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Jan. 31, 2013 at 7:08 PM
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Gen X mixes online, personal interaction

ANN ARBOR, Mich., Jan. 31 (UPI) -- Young Generation X adults are just as likely to connect with friends, family and co-workers online as they are in person, a U.S. study indicates.

Researchers at the University of Michigan say adults in their late 30s report they engaged in about 75 face-to-face contacts or conversations in a typical month compared to about 74 electronic contacts through personal emails or social media.

"Given the speed of emerging technologies, it is likely that electronic contacts will continue to grow in the years ahead, eventually exceeding face-to-face interactions," researcher Jon D. Miller said.

"But the young adults in Generation X are currently maintaining a healthy balance between personal and electronic social networking," he said in a university release Thursday.

Miller directs the Longitudinal Study of American Youth at the university's Institute for Social Research.

Studying Gen X social networks is important, he said, because these networks, sometimes referred to as "social capital," are a vital component of the quality of life.

"This is the first generation of Americans to reach adulthood at the beginning of the Electronic Era," Miller said. "So it's understandable that they should show a substantial mix of traditional and electronic networking as they build and maintain the social capital that will help to carry them through their lives."

Simple fences combat airport air pollution

MANCHESTER, England, Jan. 31 (UPI) -- Simple blast fences called baffles could act as "virtual chimneys" to improve air quality for people living near airports, British researchers say.

Placed behind a runway where aircraft are taking off, the baffles could funnel emissions from aircraft engines upwards where they can disperse more effectively, reducing the environmental impact on people living nearby, they said.

Researchers from several British universities have created and tested prototype baffles using funding from the country's Engineering and Physical Sciences Research Council.

After preliminary wind tunnel testing, an array of three rows of baffles was installed at Cranfield Airport in Bedfordshire, an EPSRC release reported Thursday.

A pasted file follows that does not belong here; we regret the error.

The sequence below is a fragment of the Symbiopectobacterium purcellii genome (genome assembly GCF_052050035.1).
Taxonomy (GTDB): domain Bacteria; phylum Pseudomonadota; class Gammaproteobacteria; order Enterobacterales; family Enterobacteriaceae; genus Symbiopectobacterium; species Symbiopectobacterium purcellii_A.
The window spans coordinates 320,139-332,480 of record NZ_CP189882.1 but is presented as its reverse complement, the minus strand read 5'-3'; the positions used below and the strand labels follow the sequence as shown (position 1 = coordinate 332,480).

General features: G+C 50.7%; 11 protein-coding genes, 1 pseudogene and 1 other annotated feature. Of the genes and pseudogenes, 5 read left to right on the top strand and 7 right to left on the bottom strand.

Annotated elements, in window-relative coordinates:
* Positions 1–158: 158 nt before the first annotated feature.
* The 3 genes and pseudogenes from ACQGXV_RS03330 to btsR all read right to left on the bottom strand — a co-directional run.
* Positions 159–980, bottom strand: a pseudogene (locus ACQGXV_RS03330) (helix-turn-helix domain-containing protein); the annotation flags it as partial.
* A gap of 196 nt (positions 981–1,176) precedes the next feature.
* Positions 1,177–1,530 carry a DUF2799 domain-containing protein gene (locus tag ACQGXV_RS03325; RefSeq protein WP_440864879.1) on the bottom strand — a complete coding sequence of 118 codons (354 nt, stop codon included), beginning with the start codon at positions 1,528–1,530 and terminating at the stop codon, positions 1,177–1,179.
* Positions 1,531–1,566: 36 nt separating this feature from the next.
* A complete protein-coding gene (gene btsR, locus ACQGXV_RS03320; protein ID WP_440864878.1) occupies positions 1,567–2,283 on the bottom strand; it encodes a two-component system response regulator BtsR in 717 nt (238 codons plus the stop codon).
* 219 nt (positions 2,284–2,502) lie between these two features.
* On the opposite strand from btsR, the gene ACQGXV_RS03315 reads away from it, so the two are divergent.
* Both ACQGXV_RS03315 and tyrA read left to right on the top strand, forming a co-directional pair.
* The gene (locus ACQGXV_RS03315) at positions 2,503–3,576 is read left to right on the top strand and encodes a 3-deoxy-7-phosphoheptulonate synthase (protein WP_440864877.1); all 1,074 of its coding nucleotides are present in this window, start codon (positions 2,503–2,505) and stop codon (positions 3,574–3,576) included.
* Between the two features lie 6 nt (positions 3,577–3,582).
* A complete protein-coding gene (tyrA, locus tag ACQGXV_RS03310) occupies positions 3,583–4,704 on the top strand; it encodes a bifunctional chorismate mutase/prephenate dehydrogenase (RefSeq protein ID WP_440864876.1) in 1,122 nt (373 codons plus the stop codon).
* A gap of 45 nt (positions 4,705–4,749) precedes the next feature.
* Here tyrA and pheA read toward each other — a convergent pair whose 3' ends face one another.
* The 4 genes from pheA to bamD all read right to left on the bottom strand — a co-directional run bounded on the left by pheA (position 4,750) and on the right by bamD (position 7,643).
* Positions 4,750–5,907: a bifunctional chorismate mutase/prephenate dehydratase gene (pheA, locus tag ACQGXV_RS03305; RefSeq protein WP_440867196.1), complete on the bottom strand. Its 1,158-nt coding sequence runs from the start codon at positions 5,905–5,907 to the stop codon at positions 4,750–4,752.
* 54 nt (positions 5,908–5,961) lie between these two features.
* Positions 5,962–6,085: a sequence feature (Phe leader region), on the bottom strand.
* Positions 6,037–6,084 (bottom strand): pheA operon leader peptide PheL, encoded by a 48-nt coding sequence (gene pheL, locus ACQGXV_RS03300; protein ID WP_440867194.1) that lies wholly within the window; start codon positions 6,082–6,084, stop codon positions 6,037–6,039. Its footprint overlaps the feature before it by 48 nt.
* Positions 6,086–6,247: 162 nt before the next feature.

The testing proved aircraft exhaust plumes could be made to leave the ground within the airport's boundary fence, researches said.

"Airfield surfaces are typically covered with grass, over which the wind can blow freely," project leader Mike Bennett said. "An array of baffles makes the surface rough in an aerodynamic sense. This sucks the momentum out of the exhaust jet, allowing its natural buoyancy to come into play. By suitably angling the baffles, we can also give the exhaust an upward push, encouraging it to rise away from the ground."

Long-term ground-level nitrogen dioxide concentrations around many major airports in Europe have already exceed the legal limit enforced by the European Union, the researchers said.

The baffles could be a low-cost solution that could be ready soon, Bennett said.

"There's no reason why baffles couldn't start to be installed at airports within two or three years."

Fish stem cells may repair human eyesight

EDMONTON, Alberta, Jan. 31 (UPI) -- Zebrafish, often used in genetics studies, may hold the key to repairing damaged retinas and returning eyesight to people, Canadian researchers say.

Scientist at the University of Alberta report a zebrafish's stem cells can selectively regenerate damaged photoreceptor cells.

Geneticists have known for some time that unlike human stem cells, stem cells in zebrafish can replace damaged cells involved in many components of eyesight.

Rods and cones are the most important photoreceptors. Rods provide night vision while cones give a full color view during daylight.

To date almost all success in regenerating photoreceptor cells has been limited to rods, not cones, the researchers said.

What had not been determined, Alberta biologist Ted Allison said, was whether stem cells could be instructed to only replace the cones in a retina, with important implications for human eyesight.

"This is the first time in an animal research model that stem cells have only repaired damaged cones," Allison said. "For people with damaged eyesight repairing the cones is most important because it would restore daytime color vision."

The next research, he said, is to identify the particular gene in the zebrafish genome that activates repair of damaged cones.

Asia leads in Internet data speeds

NEW YORK, Jan. 31 (UPI) -- When it comes to Internet speeds, Asia sits both at the very top and the very bottom of the rankings, a survey by a U.S. website monitoring firm says.

Pingdom says while the world's fastest Internet connection speeds can be found in Asia, with Hong Kong offering an impressive 54.1 megabits per second, the continent also has the slowest, with Iran clocking in at just 2.9 Mbps.

Of the globe's top five countries in Internet speed, three of them are found in Asia, a Pingdom.com release said Thursday: China (Hong Kong), South Korea and Japan.

The United States ranks 14th, it said.

If entire continents are ranked instead of countries, Europe has the fastest average Internet speeds at 23 Mbps, followed by the Pacific (including Australia and New Zealand), Asia, North America, South America and Africa.

In the third quarter of 2012, the average worldwide Internet speed was 15.9 Mbps, Pingdom said.

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